There's never a dull week on Wall Street. Let's go over some of the news that will shape the week to come.

The new trading week kicks off with Hillenbrand (NYSE: HI) posting its quarterly results.

Is it wrong to bounce out of the Thanksgiving holiday weekend by checking out a company that makes coffins, urns, cremation equipment, and funeral-home fixtures? Not really. We all have to go sometime, and Hillenbrand's a big player in an industry that's as all-weather as they come.

Universal Technical Institute (NYSE: UTI) and Tiffany (NYSE: TIF) are just some of the companies reporting their latest financials on Tuesday.

Universal Technical Institute provides post-secondary education, but we're not talking about liberal arts courses through online universities. UTI delivers hands-on training for mechanical careers, including auto-repair specialists and marine technicians.

Tiffany, meanwhile, isn't a place for breakfast mimosas, though it does know a thing or two about ice as a popular high-end jeweler.

In these challenging economic times, you'd think that UTI would be rocking and that Tiffany would be sputtering, but Tiffany is the one that's expected to post modest year-over-year earnings growth on Tuesday.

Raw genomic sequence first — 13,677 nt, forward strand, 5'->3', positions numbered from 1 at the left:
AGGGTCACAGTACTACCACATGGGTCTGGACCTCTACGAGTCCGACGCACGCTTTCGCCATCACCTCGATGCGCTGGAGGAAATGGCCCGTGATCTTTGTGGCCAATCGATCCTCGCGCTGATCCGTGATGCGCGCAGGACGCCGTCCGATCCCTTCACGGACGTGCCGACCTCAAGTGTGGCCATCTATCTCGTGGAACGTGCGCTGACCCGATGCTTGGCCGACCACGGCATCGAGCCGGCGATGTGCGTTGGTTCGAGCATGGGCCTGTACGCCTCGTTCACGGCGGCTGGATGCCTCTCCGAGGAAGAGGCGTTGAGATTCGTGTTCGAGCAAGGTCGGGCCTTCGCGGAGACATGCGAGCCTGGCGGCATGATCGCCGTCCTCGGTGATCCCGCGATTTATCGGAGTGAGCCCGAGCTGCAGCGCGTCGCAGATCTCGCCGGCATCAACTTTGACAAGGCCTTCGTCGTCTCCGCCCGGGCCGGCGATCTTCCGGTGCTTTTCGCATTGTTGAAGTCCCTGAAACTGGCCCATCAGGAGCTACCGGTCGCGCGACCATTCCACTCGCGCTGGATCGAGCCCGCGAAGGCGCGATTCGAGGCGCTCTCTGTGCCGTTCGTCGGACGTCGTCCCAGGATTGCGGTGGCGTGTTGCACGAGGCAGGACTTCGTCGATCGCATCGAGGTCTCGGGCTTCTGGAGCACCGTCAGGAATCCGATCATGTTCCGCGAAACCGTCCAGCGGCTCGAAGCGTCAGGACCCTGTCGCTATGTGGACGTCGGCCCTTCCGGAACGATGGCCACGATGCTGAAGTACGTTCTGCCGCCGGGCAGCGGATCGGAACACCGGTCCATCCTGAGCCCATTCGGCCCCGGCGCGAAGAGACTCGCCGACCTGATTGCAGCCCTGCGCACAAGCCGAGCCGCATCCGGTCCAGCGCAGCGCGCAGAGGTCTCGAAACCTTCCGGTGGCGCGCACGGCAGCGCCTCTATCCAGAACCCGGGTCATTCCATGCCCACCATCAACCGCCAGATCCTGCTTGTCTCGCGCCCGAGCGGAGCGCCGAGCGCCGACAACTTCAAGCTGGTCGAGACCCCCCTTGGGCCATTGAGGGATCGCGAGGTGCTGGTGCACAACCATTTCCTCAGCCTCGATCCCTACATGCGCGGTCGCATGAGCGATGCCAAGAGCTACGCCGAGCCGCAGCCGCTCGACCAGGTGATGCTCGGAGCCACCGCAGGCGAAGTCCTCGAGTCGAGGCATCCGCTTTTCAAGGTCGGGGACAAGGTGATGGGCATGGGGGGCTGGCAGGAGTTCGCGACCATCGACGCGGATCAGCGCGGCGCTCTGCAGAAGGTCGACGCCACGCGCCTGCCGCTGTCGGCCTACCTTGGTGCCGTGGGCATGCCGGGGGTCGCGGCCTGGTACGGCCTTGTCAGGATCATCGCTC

Finisar (Nasdaq: FNSR) is a hump-day reporter. It's been rough sledding for optical-networking stocks lately, and it's probably not going to get any prettier on Wednesday. Finisar is projected to earn just a little more than half as much as it did a year ago.

It's a week after Thanksgiving, so hopefully you've already worked your way through all of the leftovers. I'm a fan of Turkey Tetrazzini Tuesday, myself.

On the earnings front, struggling apparel retailer Talbots (NYSE: TLB) and tax-return giant H&R Block (NYSE: HRB) report. Both companies are pegged to post losses, though at least in H&R Block's sense that's the seasonally fashionable thing to do this time of year.

The trading week wraps up with a small number of companies on the earnings stage, but I'll be watching Copart (Nasdaq: CPRT). Uncertainty in the big-ticket market of new cars isn't a problem for Copart. The company provides online auctions and vehicle remarketing services for used cars and those that are up for salvage. It's steady work, and analysts see Copart earning $0.58 a share in its latest quarter -- well ahead of the $0.45 it posted last year.

Until next week, I remain,

Rick Munarriz

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